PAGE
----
Here, type designers have to find ways to remove parts of a letter without sacrificing readability:
A remarkable characteristic of Ubuntu Mono is the cut middle stem of the lowercase
This design decision creates visual space for a letter that often struggles with finding space to put its three legs.
Handling the available space gets even harder when a font is generally narrow. Sudo solves this by bending the diagonal strokes:
In this section, you focused on letters that are commonly problematic to fit into the bounding box. Every monospace font has unique features to solve space constraints. You may favor some shapes over others.
As a programmer, you constantly work with letters. For example, you create strings, write comments, or document your code. Therefore, it makes sense to take a close look at the design of letters when choosing a programming font.
Another integral part of any programming language is numbers. Numbers are also an integral part of any font. Read on to find out what details matter when you evaluate the numbers of a programming font.
If you’re currently taking your first steps into data science with NumPy, or you’re representing rational numbers with fractions, then your Python code will contain a bunch of numbers. Even when you just want to check if a string contains a substring, you’ll end up with some integers here and there.
Either way, when a number appears in your code, you don’t want to second-guess which number it is. One important factor for the readability of a number is the white space. That’s the space in the bounding box that’s not occupied by a numbers’ stroke drawing.
Have a look at the numbers zero (
0) to nine (
9) of B612 Mono:
In most monospace fonts, the numbers are designed in a way so that the inner space is as open as possible. B612 is no exception. However, something interesting is happening with the zero of B612.
Usually, type designers use one of two stylistic variants for their zeros in monospace fonts:
- Slashed zero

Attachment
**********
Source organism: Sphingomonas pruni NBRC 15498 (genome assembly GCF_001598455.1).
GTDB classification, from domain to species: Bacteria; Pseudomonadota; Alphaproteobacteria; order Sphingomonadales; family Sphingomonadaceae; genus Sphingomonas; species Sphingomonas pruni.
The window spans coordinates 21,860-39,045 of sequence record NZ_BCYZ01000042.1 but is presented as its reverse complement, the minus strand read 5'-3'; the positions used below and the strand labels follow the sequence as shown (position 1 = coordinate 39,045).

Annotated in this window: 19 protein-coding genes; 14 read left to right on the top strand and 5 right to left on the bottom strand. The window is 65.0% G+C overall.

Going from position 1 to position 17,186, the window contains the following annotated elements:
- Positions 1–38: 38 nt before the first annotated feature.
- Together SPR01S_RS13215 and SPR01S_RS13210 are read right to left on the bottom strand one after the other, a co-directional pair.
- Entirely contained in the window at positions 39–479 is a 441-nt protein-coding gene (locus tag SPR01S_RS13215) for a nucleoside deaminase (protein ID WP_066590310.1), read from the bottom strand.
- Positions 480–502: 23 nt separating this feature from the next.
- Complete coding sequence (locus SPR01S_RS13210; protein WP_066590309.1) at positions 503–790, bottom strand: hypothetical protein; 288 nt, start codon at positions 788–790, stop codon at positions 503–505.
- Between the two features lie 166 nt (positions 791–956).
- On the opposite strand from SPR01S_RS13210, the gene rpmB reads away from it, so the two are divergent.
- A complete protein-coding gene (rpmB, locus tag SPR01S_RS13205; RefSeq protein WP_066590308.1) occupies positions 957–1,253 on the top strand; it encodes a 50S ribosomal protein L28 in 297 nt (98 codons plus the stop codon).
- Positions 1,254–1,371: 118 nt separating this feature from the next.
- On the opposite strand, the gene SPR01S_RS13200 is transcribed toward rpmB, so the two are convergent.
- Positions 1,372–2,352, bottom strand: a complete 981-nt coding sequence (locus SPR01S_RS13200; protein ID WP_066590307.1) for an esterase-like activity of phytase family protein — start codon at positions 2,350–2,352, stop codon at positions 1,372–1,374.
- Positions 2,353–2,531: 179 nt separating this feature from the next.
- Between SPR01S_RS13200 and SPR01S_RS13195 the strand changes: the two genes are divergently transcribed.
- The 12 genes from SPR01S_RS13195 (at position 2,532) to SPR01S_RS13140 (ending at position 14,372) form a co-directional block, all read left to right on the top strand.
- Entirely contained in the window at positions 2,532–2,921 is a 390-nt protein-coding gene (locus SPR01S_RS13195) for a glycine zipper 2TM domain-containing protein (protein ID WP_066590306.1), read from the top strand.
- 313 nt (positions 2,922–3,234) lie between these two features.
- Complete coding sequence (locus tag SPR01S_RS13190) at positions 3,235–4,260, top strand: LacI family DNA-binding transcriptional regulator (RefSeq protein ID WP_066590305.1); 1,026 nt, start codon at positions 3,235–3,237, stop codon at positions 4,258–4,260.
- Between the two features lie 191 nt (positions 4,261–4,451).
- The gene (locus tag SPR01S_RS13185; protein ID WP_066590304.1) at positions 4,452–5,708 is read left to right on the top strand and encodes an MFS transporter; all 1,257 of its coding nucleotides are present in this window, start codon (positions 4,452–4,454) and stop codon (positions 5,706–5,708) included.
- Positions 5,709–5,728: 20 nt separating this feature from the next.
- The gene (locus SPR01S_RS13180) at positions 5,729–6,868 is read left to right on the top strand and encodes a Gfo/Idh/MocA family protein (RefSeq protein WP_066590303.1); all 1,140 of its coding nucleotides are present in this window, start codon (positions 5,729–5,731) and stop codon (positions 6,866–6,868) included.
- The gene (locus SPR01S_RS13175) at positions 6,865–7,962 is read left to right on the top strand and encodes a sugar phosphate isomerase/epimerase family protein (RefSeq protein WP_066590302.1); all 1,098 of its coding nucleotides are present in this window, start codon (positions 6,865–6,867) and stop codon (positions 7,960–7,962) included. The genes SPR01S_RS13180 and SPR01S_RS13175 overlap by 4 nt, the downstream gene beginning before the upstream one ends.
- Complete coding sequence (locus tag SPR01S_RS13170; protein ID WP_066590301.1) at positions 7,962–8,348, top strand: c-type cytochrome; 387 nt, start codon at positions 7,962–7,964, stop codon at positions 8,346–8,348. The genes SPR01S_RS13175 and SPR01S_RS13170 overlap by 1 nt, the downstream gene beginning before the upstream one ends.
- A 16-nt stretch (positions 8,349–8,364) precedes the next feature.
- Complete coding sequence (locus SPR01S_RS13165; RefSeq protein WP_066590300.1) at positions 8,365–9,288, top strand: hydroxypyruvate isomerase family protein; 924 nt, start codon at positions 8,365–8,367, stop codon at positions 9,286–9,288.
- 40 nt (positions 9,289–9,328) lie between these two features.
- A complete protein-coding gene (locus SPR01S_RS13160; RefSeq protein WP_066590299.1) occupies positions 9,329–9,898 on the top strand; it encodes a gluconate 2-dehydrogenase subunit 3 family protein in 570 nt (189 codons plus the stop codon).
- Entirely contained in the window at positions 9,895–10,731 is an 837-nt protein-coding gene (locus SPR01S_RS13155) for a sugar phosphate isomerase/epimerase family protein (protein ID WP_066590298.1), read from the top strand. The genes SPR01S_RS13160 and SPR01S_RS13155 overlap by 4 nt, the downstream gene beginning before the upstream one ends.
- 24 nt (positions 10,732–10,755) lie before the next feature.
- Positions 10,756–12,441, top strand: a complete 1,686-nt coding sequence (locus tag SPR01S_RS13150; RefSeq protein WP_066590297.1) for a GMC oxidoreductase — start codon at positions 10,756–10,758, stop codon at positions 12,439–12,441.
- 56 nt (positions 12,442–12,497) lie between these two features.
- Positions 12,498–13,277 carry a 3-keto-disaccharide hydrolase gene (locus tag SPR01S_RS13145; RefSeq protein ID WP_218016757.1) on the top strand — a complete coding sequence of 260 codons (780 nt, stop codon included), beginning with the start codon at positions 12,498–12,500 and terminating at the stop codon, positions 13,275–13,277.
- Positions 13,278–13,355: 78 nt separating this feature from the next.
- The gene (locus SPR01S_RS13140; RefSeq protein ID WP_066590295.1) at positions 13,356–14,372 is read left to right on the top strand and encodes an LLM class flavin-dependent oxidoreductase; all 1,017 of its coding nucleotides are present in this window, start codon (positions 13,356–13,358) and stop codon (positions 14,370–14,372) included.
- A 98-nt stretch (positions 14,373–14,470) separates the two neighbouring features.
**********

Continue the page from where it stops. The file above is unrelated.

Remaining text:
- Dotted zero
You’ll explore the reason for these two stylistic variants in the next section when you look at similarly shaped characters.
But the short answer, for now, is that it’s important not to confuse the zero with the uppercase letter
For B612, you have to decide if you like the open design of the zero for the cost of differentiating it from the uppercase
O or if you’d rather have a clearer distinction in your programming font.
As an example, Inconsolata features a slashed zero that’s easily distinguishable from an uppercase
You may have also wondered about the
H7C9T string in the screenshots above.
With this string, you can investigate how the height of the numbers corresponds to the height of the uppercase letters.
For a monospace font, you may want the numbers and uppercase letters to be roughly the same height. Otherwise, the combination of both may look a bit bumpy:
In a font like Sudo, the height of the numbers and uppercase letters differs a lot. For this font, you may argue that you accept the bumpiness in order to have characters that are very distinguishable, not only by form but also by height.
Other than that, Sudo features a dotted zero, just like Cousine:
For dotted zeros, you can even find variants where the dot isn’t a circle or square but an oval. For example, check out the Hack font: